The river rises in Kansas northeast of Moran in eastern Allen County and flows generally eastward through Bourbon County, Kansas into Vernon County, Missouri where it joins the Little Osage River from the south, seven miles southeast of Rich Hill. The river got its name from French trappers who saw numerous prairie dogs along the river which they called Marmots. The river was named for the animals which eventually evolved into “Marmaton.”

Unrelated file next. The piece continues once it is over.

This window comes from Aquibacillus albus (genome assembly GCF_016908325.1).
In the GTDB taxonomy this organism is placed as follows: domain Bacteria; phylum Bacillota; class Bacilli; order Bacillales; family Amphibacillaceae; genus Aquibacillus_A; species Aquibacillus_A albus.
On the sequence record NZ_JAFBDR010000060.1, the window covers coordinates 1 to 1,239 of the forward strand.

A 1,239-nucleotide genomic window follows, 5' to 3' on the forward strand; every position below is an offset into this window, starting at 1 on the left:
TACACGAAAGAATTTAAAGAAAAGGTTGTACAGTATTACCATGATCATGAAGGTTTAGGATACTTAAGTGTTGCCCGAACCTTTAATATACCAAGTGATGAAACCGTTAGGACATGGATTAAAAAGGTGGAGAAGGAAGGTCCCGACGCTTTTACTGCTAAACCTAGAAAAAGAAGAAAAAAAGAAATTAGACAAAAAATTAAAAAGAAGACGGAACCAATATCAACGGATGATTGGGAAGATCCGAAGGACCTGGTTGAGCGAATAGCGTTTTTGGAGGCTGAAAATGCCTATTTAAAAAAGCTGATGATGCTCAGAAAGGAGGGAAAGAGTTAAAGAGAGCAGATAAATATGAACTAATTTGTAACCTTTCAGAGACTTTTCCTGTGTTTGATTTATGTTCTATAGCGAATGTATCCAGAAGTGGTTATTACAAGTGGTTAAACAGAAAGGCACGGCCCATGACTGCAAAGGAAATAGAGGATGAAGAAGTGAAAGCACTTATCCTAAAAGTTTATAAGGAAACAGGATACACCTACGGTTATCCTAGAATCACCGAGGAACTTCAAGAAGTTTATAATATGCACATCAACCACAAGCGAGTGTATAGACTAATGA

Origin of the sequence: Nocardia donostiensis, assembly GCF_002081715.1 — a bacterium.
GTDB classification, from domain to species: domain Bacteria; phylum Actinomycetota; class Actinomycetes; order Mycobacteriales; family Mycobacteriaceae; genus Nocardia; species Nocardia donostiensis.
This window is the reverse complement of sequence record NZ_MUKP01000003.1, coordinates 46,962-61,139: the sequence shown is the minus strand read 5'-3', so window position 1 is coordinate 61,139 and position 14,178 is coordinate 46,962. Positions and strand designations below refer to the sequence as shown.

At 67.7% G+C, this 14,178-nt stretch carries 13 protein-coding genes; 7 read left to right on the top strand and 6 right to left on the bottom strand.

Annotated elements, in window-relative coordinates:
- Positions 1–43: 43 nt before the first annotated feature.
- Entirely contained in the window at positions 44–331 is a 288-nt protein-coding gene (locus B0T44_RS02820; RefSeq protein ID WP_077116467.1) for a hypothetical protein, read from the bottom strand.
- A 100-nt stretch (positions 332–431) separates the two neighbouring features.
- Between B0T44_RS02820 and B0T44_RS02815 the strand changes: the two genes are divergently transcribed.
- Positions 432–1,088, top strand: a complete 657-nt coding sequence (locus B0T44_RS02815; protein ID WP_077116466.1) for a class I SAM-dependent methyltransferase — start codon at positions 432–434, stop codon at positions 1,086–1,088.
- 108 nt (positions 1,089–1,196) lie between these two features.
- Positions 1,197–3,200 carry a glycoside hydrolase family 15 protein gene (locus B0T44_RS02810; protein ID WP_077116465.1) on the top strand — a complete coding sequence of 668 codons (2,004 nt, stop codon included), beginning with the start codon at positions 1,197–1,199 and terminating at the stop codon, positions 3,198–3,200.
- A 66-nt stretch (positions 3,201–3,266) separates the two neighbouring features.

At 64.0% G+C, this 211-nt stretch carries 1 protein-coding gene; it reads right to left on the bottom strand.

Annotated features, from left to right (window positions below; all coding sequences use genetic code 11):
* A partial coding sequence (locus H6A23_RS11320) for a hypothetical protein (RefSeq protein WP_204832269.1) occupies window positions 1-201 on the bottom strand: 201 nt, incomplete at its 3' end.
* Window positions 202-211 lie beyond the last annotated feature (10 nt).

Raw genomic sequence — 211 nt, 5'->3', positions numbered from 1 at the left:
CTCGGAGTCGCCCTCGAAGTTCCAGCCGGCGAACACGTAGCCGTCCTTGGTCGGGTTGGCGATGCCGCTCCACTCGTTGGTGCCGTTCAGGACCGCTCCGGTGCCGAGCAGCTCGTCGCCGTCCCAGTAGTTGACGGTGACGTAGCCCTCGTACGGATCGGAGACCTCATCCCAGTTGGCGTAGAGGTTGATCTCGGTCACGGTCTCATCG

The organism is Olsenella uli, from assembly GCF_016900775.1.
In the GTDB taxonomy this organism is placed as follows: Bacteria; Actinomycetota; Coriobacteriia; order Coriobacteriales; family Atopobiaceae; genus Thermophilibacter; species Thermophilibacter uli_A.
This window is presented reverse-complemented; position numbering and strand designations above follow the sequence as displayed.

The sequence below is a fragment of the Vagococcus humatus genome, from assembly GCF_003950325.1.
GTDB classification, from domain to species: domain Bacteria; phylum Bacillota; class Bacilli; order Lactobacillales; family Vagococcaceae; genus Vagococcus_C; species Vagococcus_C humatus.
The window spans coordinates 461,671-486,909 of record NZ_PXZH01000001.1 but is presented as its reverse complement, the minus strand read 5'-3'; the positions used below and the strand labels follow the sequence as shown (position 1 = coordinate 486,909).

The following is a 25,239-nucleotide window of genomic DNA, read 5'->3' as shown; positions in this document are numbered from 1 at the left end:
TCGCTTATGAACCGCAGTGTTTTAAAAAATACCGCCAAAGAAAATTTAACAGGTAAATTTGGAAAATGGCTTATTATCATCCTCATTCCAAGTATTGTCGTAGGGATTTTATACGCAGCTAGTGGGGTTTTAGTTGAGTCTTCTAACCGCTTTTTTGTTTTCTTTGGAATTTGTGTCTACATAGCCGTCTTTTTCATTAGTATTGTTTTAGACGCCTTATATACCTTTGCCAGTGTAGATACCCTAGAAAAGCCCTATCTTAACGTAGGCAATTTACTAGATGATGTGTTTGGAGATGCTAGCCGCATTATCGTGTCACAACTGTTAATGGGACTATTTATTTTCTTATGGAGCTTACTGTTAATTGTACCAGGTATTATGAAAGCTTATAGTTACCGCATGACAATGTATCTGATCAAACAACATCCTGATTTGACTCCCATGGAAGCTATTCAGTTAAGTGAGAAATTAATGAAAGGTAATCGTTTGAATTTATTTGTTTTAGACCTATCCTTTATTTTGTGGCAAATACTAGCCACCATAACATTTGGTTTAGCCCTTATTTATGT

During the Civil War, the Battle of Marmaton River occurred on the river in Vernon County, Missouri on October 25, 1864. Occurring on the same day of the devastating Battle of Mine Creek, in Kansas, Confederate Major General Sterling Price was again overtaken by Union cavalry under command of Brigadier General John McNeil. After sizing up Price’s forces, McNeil elected to refrain from a pitched battle at Marmaton River, instead favoring a skirmish. Casualties were light, but Price continued his epic retreat to the south. Three days later, on October 28, Price was again defeated at the Second Battle of Newtonia.